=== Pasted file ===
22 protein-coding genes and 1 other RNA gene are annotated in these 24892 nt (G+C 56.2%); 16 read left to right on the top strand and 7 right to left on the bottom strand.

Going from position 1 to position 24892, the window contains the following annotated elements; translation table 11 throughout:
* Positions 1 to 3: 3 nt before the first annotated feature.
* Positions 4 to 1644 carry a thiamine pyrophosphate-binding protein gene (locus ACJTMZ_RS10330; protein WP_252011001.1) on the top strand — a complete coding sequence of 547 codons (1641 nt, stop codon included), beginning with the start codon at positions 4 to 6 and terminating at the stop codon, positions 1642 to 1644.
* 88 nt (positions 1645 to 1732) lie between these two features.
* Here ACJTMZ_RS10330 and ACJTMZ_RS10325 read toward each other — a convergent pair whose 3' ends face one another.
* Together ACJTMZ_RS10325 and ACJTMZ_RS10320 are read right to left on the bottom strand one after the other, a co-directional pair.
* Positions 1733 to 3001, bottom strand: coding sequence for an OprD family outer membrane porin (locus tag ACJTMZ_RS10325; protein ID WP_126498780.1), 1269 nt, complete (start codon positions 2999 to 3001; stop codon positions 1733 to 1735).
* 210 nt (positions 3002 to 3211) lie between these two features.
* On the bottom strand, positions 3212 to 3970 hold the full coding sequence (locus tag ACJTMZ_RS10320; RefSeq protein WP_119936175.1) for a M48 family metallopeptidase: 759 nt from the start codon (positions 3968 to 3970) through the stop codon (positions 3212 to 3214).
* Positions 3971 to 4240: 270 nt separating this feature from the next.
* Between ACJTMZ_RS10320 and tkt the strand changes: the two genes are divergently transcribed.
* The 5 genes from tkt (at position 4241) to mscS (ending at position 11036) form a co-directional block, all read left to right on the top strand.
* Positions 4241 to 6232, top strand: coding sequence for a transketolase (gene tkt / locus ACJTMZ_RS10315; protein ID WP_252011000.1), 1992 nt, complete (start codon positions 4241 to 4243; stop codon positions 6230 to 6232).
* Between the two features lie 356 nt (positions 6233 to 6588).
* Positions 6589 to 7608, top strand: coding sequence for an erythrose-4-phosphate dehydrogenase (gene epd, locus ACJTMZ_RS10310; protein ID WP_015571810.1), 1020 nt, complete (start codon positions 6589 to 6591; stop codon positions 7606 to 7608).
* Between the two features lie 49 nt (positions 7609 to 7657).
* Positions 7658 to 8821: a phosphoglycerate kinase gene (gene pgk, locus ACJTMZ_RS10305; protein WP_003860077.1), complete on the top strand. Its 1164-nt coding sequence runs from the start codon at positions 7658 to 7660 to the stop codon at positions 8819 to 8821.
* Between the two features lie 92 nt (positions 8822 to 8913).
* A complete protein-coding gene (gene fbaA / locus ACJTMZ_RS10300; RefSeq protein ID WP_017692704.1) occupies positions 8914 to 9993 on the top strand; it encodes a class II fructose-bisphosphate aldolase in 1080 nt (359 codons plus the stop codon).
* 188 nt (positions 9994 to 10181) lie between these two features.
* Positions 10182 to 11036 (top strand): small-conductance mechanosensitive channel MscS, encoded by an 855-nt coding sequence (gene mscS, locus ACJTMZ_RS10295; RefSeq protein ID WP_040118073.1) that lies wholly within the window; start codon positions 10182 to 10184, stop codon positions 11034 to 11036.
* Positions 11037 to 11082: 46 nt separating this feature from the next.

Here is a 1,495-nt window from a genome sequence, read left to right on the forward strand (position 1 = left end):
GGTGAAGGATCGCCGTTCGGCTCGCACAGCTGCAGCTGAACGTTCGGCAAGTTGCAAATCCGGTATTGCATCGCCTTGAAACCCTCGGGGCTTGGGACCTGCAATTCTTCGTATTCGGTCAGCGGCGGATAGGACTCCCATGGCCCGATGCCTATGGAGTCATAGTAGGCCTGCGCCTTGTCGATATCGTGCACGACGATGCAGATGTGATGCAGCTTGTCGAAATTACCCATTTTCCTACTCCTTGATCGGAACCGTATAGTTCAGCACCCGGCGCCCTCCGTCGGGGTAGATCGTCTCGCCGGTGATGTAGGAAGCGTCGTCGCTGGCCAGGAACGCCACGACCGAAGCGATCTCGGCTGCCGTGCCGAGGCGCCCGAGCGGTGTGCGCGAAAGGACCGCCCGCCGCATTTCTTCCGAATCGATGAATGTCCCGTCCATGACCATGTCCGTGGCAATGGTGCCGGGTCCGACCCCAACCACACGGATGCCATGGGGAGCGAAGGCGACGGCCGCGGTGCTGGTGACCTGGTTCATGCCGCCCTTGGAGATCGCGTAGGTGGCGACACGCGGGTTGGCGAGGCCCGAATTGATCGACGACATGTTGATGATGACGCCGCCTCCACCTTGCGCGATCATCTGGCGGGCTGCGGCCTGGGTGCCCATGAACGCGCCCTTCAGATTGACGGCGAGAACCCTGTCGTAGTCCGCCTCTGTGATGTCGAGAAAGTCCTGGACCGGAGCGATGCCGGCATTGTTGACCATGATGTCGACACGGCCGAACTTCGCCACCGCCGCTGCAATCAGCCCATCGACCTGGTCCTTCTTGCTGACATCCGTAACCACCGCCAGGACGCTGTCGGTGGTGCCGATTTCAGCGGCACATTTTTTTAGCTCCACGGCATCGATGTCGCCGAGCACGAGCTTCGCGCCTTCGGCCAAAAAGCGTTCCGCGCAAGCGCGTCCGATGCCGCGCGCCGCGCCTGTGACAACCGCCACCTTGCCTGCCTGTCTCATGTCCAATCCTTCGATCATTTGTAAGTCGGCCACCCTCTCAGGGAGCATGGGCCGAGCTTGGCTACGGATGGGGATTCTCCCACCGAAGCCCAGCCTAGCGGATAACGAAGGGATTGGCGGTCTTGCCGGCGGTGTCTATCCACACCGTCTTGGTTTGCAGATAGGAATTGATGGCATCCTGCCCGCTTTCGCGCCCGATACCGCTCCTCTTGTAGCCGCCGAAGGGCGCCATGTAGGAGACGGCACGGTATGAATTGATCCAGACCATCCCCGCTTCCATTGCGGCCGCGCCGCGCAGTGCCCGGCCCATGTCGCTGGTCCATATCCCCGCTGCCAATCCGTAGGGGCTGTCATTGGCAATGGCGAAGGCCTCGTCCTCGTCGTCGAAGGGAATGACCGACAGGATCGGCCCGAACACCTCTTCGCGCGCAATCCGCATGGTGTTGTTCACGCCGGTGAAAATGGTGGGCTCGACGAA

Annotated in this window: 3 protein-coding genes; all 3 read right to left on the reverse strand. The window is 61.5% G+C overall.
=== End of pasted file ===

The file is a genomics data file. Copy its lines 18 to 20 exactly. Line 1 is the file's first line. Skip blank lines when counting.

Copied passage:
* Positions 7658 to 8821: a phosphoglycerate kinase gene (gene pgk, locus ACJTMZ_RS10305; protein WP_003860077.1), complete on the top strand. Its 1164-nt coding sequence runs from the start codon at positions 7658 to 7660 to the stop codon at positions 8819 to 8821.
* Between the two features lie 92 nt (positions 8822 to 8913).
* A complete protein-coding gene (gene fbaA / locus ACJTMZ_RS10300; RefSeq protein ID WP_017692704.1) occupies positions 8914 to 9993 on the top strand; it encodes a class II fructose-bisphosphate aldolase in 1080 nt (359 codons plus the stop codon).